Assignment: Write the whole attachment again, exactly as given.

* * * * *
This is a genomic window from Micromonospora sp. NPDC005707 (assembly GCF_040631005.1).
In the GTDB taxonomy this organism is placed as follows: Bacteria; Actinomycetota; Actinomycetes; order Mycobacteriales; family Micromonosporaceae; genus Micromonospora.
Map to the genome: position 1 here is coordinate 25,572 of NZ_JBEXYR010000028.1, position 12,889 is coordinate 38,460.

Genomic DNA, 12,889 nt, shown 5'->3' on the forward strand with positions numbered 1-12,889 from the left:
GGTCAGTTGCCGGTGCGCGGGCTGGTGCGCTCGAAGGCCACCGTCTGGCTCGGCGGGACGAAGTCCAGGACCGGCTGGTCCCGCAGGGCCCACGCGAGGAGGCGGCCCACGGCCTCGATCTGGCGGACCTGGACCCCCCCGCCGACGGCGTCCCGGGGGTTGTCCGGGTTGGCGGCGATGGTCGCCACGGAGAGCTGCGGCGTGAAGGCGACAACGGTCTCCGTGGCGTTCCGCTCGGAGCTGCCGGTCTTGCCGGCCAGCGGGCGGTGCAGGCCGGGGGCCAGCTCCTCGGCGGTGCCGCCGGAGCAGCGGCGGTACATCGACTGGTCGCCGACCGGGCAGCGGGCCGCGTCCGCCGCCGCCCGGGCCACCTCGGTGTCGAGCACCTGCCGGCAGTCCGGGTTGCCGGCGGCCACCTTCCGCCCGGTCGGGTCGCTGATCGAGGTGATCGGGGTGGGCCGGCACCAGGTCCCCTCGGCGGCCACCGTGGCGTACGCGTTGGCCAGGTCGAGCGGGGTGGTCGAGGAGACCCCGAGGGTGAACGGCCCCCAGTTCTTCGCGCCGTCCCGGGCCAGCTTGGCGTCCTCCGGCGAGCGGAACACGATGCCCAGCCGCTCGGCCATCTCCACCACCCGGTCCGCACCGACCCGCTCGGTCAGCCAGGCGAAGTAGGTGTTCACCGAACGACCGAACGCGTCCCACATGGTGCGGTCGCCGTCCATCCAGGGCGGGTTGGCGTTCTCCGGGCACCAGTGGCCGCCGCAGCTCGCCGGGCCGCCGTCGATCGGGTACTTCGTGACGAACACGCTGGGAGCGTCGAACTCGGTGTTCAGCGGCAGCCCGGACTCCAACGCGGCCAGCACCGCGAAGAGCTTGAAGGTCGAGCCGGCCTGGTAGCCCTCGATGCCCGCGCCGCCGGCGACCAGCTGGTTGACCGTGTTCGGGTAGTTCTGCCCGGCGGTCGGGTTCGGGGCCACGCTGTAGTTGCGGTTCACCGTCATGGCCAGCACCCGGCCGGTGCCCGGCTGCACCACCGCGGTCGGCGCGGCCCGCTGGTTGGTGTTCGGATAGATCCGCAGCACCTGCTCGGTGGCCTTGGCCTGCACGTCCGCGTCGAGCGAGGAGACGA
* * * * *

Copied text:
This is a genomic window from Micromonospora sp. NPDC005707 (assembly GCF_040631005.1).
In the GTDB taxonomy this organism is placed as follows: Bacteria; Actinomycetota; Actinomycetes; order Mycobacteriales; family Micromonosporaceae; genus Micromonospora.
Map to the genome: position 1 here is coordinate 25,572 of NZ_JBEXYR010000028.1, position 12,889 is coordinate 38,460.

Genomic DNA, 12,889 nt, shown 5'->3' on the forward strand with positions numbered 1-12,889 from the left:
GGTCAGTTGCCGGTGCGCGGGCTGGTGCGCTCGAAGGCCACCGTCTGGCTCGGCGGGACGAAGTCCAGGACCGGCTGGTCCCGCAGGGCCCACGCGAGGAGGCGGCCCACGGCCTCGATCTGGCGGACCTGGACCCCCCCGCCGACGGCGTCCCGGGGGTTGTCCGGGTTGGCGGCGATGGTCGCCACGGAGAGCTGCGGCGTGAAGGCGACAACGGTCTCCGTGGCGTTCCGCTCGGAGCTGCCGGTCTTGCCGGCCAGCGGGCGGTGCAGGCCGGGGGCCAGCTCCTCGGCGGTGCCGCCGGAGCAGCGGCGGTACATCGACTGGTCGCCGACCGGGCAGCGGGCCGCGTCCGCCGCCGCCCGGGCCACCTCGGTGTCGAGCACCTGCCGGCAGTCCGGGTTGCCGGCGGCCACCTTCCGCCCGGTCGGGTCGCTGATCGAGGTGATCGGGGTGGGCCGGCACCAGGTCCCCTCGGCGGCCACCGTGGCGTACGCGTTGGCCAGGTCGAGCGGGGTGGTCGAGGAGACCCCGAGGGTGAACGGCCCCCAGTTCTTCGCGCCGTCCCGGGCCAGCTTGGCGTCCTCCGGCGAGCGGAACACGATGCCCAGCCGCTCGGCCATCTCCACCACCCGGTCCGCACCGACCCGCTCGGTCAGCCAGGCGAAGTAGGTGTTCACCGAACGACCGAACGCGTCCCACATGGTGCGGTCGCCGTCCATCCAGGGCGGGTTGGCGTTCTCCGGGCACCAGTGGCCGCCGCAGCTCGCCGGGCCGCCGTCGATCGGGTACTTCGTGACGAACACGCTGGGAGCGTCGAACTCGGTGTTCAGCGGCAGCCCGGACTCCAACGCGGCCAGCACCGCGAAGAGCTTGAAGGTCGAGCCGGCCTGGTAGCCCTCGATGCCCGCGCCGCCGGCGACCAGCTGGTTGACCGTGTTCGGGTAGTTCTGCCCGGCGGTCGGGTTCGGGGCCACGCTGTAGTTGCGGTTCACCGTCATGGCCAGCACCCGGCCGGTGCCCGGCTGCACCACCGCGGTCGGCGCGGCCCGCTGGTTGGTGTTCGGATAGATCCGCAGCACCTGCTCGGTGGCCTTGGCCTGCACGTCCGCGTCGAGCGAGGAGACGA